Using a nasal rinse solution is often key to finding temporary relief from occasional congestion, seasonal challenges, and symptoms associated with the common cold. Some people even use a nasal rinse as part of a normal hygiene regimen.
You can make nasal rinse solution at home or buy a product already formulated with ingredients to provide the relief you want. No matter which route you take, there are a few things you’ll need to know.
The What, Why, and How of Nasal Rinsing
Nasal rinsing, sometimes referred to as nasal irrigation or a saline rinse, uses a device such as a neti pot or funnel-like device to pour a sterile solution into one nostril so it flows through the sinuses and drains out of the other nostril. Some people use squeeze bottles or similar devices, which may work for you, but aren’t always recommended as they sometimes fail to enter or properly flush the sinuses.
If you want to make a saline solution at home follow this simple recipe:
- Boil 1 cup of distilled water then cool it to room temperature (cold water will create a “brain freeze” sensation)
- Add up to 3 teaspoons of non-iodized salt (kosher or organic salt is best)
- Add up to 1 teaspoon of baking soda
- Mix and fill bulb syringe, neti pot, or pouring device of choice
If this solution stings the nose, use less salt. You can store any leftover saline solution in a clean, airtight container. Never reuse the saline solution as this can spread infections.
You breathe in a lot of dust, pollution, and microorganisms that get caught in the mucus and fine hairs located inside the sinus cavity. Now, you may be able to blow your nose and nothing comes out, but that doesn’t mean these things aren’t in there.
A lot of times none of the stuff that gets into our nose affects us. But if we inhale something nasty from a coworker or spend time outdoors at the wrong time of year, we sometimes end up with feelings of discomfort, fullness around the face, a runny nose, or other ailments.
So a nasal rinse seeks to help the body to “clean out” anything bothersome and potentially provide, if only temporarily, feelings of comfort or relief.
If a nasal rinse looks intimidating or you remember the bad feeling of inhaling sea water at the beach, you might feel like it isn’t for you. But with a few tries most people become experts and feel comfortable enough to do it up to twice daily.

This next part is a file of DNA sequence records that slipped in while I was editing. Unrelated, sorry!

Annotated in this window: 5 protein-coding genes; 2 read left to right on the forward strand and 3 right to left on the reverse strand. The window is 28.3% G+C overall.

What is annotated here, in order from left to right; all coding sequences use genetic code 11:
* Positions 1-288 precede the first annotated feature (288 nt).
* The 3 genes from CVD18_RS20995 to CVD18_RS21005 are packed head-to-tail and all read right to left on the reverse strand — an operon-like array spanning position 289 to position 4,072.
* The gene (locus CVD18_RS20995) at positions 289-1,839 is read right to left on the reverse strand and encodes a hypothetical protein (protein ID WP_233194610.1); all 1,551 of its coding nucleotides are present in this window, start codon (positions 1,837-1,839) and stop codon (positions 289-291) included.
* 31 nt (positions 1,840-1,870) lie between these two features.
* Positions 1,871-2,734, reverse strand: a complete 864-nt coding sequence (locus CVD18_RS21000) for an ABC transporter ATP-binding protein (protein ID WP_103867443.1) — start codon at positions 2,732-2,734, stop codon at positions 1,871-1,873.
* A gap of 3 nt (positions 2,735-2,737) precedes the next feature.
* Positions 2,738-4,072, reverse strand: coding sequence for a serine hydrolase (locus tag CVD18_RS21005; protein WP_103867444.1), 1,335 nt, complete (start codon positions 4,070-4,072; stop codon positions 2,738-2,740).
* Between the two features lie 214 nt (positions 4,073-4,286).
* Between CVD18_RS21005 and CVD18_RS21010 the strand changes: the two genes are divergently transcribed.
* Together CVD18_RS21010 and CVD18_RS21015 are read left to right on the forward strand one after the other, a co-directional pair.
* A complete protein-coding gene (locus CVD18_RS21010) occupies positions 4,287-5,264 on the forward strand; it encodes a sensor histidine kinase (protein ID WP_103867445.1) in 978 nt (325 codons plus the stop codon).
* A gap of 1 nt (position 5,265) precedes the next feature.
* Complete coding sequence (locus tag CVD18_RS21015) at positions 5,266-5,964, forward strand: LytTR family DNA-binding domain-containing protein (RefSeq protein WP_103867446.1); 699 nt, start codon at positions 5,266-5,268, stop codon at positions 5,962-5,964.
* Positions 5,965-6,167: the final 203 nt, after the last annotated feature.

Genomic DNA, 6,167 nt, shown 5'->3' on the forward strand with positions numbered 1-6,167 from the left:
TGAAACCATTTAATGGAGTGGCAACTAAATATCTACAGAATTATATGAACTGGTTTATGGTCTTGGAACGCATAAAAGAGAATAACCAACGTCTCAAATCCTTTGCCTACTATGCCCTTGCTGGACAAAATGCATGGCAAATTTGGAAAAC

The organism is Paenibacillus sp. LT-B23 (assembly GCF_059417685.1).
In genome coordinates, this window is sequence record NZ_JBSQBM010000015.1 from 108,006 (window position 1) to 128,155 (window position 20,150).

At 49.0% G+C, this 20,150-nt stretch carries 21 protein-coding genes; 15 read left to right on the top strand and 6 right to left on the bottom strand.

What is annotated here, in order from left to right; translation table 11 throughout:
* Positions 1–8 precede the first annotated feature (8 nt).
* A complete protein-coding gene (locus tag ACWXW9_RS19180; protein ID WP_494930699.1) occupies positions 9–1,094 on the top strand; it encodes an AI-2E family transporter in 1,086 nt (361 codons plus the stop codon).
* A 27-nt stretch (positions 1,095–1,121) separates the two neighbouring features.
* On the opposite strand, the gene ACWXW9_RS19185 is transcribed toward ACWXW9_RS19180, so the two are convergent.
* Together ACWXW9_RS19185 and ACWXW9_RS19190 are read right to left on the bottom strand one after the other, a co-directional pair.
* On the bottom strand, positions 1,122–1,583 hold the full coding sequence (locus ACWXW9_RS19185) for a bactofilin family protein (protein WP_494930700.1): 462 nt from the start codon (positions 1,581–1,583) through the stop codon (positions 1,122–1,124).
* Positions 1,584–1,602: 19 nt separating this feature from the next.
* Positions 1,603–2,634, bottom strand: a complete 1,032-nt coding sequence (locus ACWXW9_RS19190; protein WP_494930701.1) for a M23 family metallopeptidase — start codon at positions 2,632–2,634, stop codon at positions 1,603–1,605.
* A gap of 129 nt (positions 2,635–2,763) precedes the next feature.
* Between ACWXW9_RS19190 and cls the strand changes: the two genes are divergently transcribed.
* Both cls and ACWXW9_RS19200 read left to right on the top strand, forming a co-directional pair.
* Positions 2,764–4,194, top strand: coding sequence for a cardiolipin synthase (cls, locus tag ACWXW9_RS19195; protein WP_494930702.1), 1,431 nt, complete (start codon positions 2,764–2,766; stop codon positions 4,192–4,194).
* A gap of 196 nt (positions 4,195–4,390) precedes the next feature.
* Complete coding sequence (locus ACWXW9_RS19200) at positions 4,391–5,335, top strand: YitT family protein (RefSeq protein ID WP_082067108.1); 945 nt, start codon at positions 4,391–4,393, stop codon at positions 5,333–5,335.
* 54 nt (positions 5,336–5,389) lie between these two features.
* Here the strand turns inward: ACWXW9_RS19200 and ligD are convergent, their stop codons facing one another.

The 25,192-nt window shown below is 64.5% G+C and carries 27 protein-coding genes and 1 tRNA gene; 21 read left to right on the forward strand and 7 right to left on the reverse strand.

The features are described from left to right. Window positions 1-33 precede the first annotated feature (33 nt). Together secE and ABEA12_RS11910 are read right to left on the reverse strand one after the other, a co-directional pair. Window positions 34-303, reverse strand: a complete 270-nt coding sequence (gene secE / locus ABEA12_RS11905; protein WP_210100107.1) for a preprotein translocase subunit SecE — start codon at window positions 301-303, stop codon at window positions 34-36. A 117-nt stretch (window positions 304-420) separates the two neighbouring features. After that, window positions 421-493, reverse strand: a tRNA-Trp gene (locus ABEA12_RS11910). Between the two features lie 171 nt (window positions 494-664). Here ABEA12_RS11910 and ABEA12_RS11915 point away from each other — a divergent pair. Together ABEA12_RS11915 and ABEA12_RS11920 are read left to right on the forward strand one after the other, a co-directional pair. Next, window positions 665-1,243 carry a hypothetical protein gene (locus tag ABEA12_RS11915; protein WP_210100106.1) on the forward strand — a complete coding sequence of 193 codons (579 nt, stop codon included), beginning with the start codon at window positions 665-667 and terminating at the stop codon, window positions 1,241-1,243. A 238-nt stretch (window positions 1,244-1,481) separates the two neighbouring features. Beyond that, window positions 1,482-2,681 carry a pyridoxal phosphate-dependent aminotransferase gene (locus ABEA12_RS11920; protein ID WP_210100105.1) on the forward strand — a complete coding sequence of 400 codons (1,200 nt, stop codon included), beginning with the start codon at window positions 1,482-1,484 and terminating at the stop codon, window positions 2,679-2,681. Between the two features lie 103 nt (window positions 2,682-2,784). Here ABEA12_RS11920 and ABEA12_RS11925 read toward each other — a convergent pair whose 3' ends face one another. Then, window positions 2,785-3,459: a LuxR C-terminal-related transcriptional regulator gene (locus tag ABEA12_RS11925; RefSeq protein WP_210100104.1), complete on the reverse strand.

Use the following steps as a basic guideline when nasal rinsing. Some people get better results with different head positions and speed at which they pour the solution through the nose.
- Hold your head forward; do not lean back or water will enter your mouth and pour down the throat.
- Prepare to hold you breathe; if you inhale any water you should expect a lot of discomfort in your chest and heavy coughing; some people do breathe through the mouth.
- Stay near the sink or any large basin with a drain and have a towel nearby.
- Bring the device to your nose and tilt it to the side so it fills the nostril; if done the right way it will drain out of the other nostril.
- Continue pouring so the flow is fast and steady and the volume of water is enough to wash away anything in the sinuses
- Spit out anything that entered the mouth or throat, blow your nose, and thoroughly disinfect everything.
Yes, it feels weird at first, and you may feel surprised by what comes out. You can do this up to twice daily if needed. Some people can tolerate a nasal rinse every day, but others find it too excessive and uncomfortable.
A Word of Warning
If you feel pain or discomfort, stop and consult with a healthcare professional. Additionally, a nasal rinse should not be used to treat infections, chronic diseases, or other medical conditions.
Common side effects of using a nasal rinse include increased frequency and severity of nosebleeds and clogged ears. Reports also suggest that long-term nasal rinse use can “unbalance” the sinuses and increase the frequency of problems or result in new conditions.
If using a pressure device, such as a bulb or syringe, only insert the device no more than half the length of the fingertip, and be wary of how much pressure you apply when squeezing – always following manufacturer guidelines.
Neti pots are generally recommended because they more gently pour through the nose and provide positive ease of use and overall comfort.
Nasal Rinse Products
The Net Pot Starter Kit w/ French Atlantic Sea Salt is the perfect all-in-one kit to makes nasal rinsing comfortable and easy. You get a lead-free ceramic neti pot, a sea salt mixture harvested from an unpolluted environment, and an easy to follow instruction card.
Salt Refills and Sinus Rejuvenation Oil
When you need a place to store your salt, this colorful Ceramic Jar with Wooden Spoon and 6 ounces of “clean” sea salt is a perfect match for your ceramic neti pot. Choose from blue, jade, and pearl colors.
If you love the feeling of a nasal rinse but hate running out of salt, then stock up on a few bags of the 10 Oz Neti Pot Salt Bag refill that comes with pharmaceutical grade, non-iodized salt.